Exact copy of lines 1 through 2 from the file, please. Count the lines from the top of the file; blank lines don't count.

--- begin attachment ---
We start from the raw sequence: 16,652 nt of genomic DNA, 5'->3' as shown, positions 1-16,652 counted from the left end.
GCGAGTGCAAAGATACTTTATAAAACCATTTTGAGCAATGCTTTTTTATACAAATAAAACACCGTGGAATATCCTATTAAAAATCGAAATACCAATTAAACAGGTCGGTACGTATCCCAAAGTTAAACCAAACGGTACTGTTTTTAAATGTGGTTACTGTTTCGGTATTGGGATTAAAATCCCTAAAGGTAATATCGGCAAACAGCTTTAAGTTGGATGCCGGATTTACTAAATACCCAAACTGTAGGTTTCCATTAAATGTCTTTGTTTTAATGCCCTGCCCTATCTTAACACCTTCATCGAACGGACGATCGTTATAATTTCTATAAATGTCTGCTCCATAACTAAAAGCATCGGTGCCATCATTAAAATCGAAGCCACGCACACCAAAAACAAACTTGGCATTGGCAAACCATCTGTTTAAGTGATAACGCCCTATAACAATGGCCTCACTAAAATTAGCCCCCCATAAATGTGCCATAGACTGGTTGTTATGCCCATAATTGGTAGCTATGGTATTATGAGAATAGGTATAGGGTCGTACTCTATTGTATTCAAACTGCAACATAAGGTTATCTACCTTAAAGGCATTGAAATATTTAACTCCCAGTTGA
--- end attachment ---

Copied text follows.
We start from the raw sequence: 16,652 nt of genomic DNA, 5'->3' as shown, positions 1-16,652 counted from the left end.
GCGAGTGCAAAGATACTTTATAAAACCATTTTGAGCAATGCTTTTTTATACAAATAAAACACCGTGGAATATCCTATTAAAAATCGAAATACCAATTAAACAGGTCGGTACGTATCCCAAAGTTAAACCAAACGGTACTGTTTTTAAATGTGGTTACTGTTTCGGTATTGGGATTAAAATCCCTAAAGGTAATATCGGCAAACAGCTTTAAGTTGGATGCCGGATTTACTAAATACCCAAACTGTAGGTTTCCATTAAATGTCTTTGTTTTAATGCCCTGCCCTATCTTAACACCTTCATCGAACGGACGATCGTTATAATTTCTATAAATGTCTGCTCCATAACTAAAAGCATCGGTGCCATCATTAAAATCGAAGCCACGCACACCAAAAACAAACTTGGCATTGGCAAACCATCTGTTTAAGTGATAACGCCCTATAACAATGGCCTCACTAAAATTAGCCCCCCATAAATGTGCCATAGACTGGTTGTTATGCCCATAATTGGTAGCTATGGTATTATGAGAATAGGTATAGGGTCGTACTCTATTGTATTCAAACTGCAACATAAGGTTATCTACCTTAAAGGCATTGAAATATTTAACTCCCAGTTGA